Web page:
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  1. #1

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    Quick Bellows pinhole fix

    I have been wanting to try out my Bantam cameras that take 828 film and I finally am able to slit 120 and re-spool it easily to fit. The problem is that the Bantams I am using are from the 1930's and as luck would have it, they are full of pinholes as the fabric of the bellows slowly deteriorates.
    I made a mixture of white craft glue (like Elmers, etc.) and black stamp pad ink and painted it all over the surface of the bellows and let it dry (folding and unfolding the camera a couple of times during the drying process).
    It appears to have worked wonderfully. The bellows are softer than they were before and all of the pinholes are gone. I did two different bantams and one of them needed two thin coats to get it completely light-tight.

    I don't know how long it will last but for now, I have a cheap, easy fix for folding cameras that would otherwise be delegated to "display only".

    ...just passing it on.

  2. #2
    bsdunek's Avatar
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    Interesting way to fix it. I would also think of Gardner Bender LTB-400 Black Liquid Electrical Tape.
    http://www.amazon.com/Gardner-Bender...=liquid+rubber
    Bruce

    Moma don't take my Kodachrome away!
    Oops, Kodak, of all people, did!
    .


    BruceCSdunekPhotography.zenfolio.com

  3. #3
    Hatchetman's Avatar
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    My Bantam Special bellow are OK to date but I worry that won't last forever. Eventually I would imagine a new bellows will be in order. Not sure how that's going to happen.

  4. #4

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    Quote Originally Posted by bsdunek View Post
    Interesting way to fix it. I would also think of Gardner Bender LTB-400 Black Liquid Electrical Tape.
    http://www.amazon.com/Gardner-Bender...=liquid+rubber
    Ok, that stuff looks even better although it might be too glossy. The only way to find out is to try it so I've ordered a bottle.
    Depending upon how opaque it is and how it goes on, it could be fun to try the other colors it is available in

    Thanks for the link and information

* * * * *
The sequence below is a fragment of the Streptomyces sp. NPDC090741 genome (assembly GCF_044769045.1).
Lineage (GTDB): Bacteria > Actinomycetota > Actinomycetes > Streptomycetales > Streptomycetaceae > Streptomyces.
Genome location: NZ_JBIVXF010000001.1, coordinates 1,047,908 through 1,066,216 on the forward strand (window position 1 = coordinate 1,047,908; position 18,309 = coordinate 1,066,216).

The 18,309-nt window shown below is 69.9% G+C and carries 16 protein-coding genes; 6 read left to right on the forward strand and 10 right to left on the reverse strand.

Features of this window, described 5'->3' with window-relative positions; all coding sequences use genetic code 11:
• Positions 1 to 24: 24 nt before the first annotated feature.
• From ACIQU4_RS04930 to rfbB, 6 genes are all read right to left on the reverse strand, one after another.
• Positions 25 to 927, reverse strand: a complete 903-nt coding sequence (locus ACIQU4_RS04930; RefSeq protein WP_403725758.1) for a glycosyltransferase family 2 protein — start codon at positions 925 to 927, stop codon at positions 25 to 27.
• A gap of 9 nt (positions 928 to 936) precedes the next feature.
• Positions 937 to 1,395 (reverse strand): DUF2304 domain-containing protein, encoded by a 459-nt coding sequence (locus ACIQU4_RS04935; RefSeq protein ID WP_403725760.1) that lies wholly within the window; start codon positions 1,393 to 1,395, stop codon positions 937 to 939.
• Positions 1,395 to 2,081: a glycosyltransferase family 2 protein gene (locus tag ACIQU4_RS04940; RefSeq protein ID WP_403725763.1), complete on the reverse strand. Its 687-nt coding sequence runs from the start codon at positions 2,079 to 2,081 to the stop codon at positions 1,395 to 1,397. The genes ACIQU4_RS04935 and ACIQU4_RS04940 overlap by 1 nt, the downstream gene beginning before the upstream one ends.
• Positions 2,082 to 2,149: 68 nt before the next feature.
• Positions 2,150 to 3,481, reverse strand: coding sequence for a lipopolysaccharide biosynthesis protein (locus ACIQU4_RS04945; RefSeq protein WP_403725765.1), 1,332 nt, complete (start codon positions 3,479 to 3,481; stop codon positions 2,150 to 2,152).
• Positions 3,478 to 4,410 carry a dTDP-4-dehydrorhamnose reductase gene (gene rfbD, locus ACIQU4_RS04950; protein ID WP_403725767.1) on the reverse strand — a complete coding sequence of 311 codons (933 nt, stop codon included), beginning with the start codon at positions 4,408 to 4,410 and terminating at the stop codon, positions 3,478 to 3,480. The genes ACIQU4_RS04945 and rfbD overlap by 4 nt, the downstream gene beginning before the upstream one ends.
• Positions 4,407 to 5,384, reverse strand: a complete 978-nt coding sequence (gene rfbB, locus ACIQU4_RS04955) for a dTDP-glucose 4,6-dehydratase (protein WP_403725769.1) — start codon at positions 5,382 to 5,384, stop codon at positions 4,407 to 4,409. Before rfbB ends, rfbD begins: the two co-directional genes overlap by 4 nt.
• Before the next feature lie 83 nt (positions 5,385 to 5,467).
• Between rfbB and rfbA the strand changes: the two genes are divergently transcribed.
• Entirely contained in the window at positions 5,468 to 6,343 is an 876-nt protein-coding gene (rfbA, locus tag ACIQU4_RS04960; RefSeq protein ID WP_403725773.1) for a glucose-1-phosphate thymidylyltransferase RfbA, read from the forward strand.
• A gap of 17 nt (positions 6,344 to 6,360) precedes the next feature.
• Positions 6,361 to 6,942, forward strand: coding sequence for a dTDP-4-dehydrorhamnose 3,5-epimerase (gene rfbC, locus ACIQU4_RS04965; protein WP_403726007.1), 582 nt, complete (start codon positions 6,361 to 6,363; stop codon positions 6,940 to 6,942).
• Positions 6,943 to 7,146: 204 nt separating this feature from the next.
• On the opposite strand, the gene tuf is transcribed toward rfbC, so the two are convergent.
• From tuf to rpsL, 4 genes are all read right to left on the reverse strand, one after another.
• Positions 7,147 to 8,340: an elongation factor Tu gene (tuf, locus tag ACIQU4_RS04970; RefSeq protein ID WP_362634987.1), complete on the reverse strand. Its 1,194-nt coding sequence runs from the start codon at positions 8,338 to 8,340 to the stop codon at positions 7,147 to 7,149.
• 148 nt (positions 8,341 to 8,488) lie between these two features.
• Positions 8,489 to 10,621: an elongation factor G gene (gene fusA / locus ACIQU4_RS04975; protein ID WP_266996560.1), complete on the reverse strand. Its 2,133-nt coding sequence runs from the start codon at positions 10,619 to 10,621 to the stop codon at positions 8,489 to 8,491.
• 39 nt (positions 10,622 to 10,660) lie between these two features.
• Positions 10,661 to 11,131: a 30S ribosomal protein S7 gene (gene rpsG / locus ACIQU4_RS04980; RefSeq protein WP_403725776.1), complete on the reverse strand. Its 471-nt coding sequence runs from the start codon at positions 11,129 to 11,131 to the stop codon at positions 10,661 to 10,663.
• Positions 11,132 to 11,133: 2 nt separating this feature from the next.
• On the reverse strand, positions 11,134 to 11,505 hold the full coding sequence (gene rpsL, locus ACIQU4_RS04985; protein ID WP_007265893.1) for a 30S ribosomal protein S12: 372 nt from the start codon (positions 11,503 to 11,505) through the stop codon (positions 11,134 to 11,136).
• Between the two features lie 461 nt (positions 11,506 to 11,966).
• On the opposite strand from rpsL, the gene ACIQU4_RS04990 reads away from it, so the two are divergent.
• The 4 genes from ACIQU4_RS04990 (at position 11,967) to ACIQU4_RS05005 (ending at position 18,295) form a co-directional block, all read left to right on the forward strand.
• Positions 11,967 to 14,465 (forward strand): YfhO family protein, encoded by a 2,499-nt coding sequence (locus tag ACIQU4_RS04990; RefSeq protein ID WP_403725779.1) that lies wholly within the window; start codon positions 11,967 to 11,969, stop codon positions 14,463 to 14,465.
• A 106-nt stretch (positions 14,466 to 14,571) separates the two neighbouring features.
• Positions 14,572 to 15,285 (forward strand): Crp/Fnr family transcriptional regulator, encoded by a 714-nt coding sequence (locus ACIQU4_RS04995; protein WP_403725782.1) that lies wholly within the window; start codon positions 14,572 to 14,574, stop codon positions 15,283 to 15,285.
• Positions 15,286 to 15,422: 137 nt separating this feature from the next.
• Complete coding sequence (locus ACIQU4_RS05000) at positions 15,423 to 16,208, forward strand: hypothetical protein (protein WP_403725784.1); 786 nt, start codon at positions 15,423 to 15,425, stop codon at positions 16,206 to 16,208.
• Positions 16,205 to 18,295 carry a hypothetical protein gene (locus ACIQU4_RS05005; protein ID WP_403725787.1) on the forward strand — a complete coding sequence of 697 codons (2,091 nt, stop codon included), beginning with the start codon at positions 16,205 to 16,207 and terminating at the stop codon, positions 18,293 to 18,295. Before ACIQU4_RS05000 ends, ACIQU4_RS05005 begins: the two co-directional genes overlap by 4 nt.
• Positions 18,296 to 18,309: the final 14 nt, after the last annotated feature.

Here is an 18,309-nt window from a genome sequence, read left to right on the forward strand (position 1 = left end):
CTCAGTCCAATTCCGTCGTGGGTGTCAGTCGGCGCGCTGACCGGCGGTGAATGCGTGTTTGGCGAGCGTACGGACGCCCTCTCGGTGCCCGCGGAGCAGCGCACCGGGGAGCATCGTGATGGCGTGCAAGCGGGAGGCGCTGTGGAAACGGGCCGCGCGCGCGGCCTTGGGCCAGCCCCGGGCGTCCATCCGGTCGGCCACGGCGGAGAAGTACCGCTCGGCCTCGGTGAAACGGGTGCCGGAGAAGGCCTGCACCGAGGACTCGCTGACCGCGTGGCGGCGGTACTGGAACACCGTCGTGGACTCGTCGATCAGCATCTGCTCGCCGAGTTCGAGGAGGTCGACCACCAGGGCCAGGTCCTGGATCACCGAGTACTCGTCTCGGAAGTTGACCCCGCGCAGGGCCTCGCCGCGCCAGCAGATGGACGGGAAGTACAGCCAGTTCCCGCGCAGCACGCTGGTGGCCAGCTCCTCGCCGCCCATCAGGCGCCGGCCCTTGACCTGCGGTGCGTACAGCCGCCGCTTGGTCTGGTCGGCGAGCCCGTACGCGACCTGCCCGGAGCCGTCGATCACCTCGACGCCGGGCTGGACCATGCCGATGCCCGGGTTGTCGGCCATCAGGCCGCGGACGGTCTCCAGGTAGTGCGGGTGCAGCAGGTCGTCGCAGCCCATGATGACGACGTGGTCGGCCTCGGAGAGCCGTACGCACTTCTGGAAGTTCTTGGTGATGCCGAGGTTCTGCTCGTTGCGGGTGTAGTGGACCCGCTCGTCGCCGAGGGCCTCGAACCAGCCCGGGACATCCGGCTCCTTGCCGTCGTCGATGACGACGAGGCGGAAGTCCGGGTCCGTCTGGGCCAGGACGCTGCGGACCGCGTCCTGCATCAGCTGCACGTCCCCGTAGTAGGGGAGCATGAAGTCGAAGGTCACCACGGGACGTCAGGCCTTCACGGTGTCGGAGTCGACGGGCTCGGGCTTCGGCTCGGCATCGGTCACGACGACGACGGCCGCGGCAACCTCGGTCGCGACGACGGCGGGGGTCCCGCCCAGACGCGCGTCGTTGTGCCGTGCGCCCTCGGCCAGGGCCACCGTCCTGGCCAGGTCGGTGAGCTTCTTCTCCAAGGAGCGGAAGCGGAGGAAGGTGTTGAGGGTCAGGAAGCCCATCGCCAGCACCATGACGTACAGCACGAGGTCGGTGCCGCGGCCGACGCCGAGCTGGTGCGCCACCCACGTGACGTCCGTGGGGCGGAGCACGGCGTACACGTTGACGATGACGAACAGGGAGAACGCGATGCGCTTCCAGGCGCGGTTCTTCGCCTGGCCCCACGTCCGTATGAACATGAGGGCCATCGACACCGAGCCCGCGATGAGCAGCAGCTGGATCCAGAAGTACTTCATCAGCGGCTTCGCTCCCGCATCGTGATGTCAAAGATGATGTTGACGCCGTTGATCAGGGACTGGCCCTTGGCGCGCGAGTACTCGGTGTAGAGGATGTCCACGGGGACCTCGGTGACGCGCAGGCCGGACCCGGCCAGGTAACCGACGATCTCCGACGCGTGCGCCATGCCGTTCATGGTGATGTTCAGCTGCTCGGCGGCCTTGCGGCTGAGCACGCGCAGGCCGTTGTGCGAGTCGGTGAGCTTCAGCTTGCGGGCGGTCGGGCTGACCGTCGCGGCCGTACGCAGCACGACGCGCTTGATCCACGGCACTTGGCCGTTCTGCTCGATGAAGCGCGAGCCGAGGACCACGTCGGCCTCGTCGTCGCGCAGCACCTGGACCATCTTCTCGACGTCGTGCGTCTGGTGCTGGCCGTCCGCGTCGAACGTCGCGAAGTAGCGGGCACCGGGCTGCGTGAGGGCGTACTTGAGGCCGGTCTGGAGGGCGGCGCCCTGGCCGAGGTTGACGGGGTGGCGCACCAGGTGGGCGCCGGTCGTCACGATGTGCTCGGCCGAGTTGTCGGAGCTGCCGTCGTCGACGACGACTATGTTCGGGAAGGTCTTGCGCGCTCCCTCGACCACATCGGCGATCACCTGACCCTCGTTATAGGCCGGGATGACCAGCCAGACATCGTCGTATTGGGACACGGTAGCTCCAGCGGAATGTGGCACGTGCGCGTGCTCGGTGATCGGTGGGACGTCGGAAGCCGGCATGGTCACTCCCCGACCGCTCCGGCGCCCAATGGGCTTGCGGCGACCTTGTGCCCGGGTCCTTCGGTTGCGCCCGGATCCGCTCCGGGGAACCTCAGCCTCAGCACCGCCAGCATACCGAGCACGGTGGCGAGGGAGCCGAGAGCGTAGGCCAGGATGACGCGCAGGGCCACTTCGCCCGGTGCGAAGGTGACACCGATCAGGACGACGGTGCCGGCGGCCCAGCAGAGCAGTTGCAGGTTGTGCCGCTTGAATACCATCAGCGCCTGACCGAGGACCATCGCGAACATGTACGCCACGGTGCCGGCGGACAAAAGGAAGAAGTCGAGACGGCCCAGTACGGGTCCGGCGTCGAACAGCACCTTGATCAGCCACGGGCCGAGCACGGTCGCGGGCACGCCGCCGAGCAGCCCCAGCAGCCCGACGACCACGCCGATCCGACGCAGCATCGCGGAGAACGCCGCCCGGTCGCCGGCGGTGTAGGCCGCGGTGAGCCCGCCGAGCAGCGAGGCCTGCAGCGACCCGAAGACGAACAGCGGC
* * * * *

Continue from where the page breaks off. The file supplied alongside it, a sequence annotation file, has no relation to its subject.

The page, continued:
Ken

  5. #5

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    For a quick and dirty fix on bigger bellows, try 3M 830 polyester tape in black. It's very thin so folds well, and sticks to bellows material and itself pretty well. I have fixed that awful Kodak synthetic bellows they used starting in the 40s with great success. It is expensive (10 to 75 use per roll depending on where you source it) but one roll will last a long long time.

  6. #6

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    I've always applied the liquid electrical tape from the inside. Works great especially for those corner pinholes. Leave the bellows stretched out while the tape dries.
    van Huyck Photo
    "Progress is only a direction, and it's often the wrong direction"

  7. #7

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    the inner light-tight lining of a changing bag is very very good for patching bellows on the inside -- just rubber-cement it down so it follows the folds and there you are .... PM me a mailing address if you need some. My dog chewed holes in my bag and I have an abundant supply, yours for the asking.

  8. #8
    shutterfinger's Avatar
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    1. Golden Heavy Body Acrylic Artist Paint, #1040 Carbon Black, diluted 50% with water, 2 thin coats. http://www.goldenpaints.com/products...y/carbon-black
    2. Washable fabric paint, black or ebony.
    Very durable, no buildup to add bulk to the bellows when folded. Rubberized fabric as found inside a changing bag is .008 inch thick and is available as shutter cloth and player piano bellows cloth, runs around $100 a yard and is excellent for patching tears in bellows.



 

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